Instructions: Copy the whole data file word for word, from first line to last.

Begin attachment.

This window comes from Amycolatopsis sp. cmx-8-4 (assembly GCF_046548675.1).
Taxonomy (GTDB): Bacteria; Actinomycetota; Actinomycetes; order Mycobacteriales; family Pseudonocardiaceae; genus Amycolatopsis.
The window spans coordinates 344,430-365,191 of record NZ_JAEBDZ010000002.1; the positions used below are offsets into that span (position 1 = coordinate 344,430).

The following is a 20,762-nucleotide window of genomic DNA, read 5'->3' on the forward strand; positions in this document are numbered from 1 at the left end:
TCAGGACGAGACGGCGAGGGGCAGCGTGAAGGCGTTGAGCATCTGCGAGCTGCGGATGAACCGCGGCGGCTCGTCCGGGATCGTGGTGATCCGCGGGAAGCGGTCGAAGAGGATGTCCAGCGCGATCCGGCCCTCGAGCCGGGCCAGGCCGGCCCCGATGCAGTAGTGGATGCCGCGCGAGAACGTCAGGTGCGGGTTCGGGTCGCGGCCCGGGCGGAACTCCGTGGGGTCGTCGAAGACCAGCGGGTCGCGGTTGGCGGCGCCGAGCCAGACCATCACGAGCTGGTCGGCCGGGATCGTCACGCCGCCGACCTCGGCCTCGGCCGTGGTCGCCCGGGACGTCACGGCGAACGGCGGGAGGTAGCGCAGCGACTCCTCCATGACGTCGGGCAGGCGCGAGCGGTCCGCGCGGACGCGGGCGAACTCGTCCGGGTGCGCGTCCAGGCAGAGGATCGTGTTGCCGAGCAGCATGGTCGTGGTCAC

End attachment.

This window comes from Amycolatopsis sp. cmx-8-4 (assembly GCF_046548675.1).
Taxonomy (GTDB): Bacteria; Actinomycetota; Actinomycetes; order Mycobacteriales; family Pseudonocardiaceae; genus Amycolatopsis.
The window spans coordinates 344,430-365,191 of record NZ_JAEBDZ010000002.1; the positions used below are offsets into that span (position 1 = coordinate 344,430).

The following is a 20,762-nucleotide window of genomic DNA, read 5'->3' on the forward strand; positions in this document are numbered from 1 at the left end:
TCAGGACGAGACGGCGAGGGGCAGCGTGAAGGCGTTGAGCATCTGCGAGCTGCGGATGAACCGCGGCGGCTCGTCCGGGATCGTGGTGATCCGCGGGAAGCGGTCGAAGAGGATGTCCAGCGCGATCCGGCCCTCGAGCCGGGCCAGGCCGGCCCCGATGCAGTAGTGGATGCCGCGCGAGAACGTCAGGTGCGGGTTCGGGTCGCGGCCCGGGCGGAACTCCGTGGGGTCGTCGAAGACCAGCGGGTCGCGGTTGGCGGCGCCGAGCCAGACCATCACGAGCTGGTCGGCCGGGATCGTCACGCCGCCGACCTCGGCCTCGGCCGTGGTCGCCCGGGACGTCACGGCGAACGGCGGGAGGTAGCGCAGCGACTCCTCCATGACGTCGGGCAGGCGCGAGCGGTCCGCGCGGACGCGGGCGAACTCGTCCGGGTGCGCGTCCAGGCAGAGGATCGTGTTGCCGAGCAGCATGGTCGTGGTCAC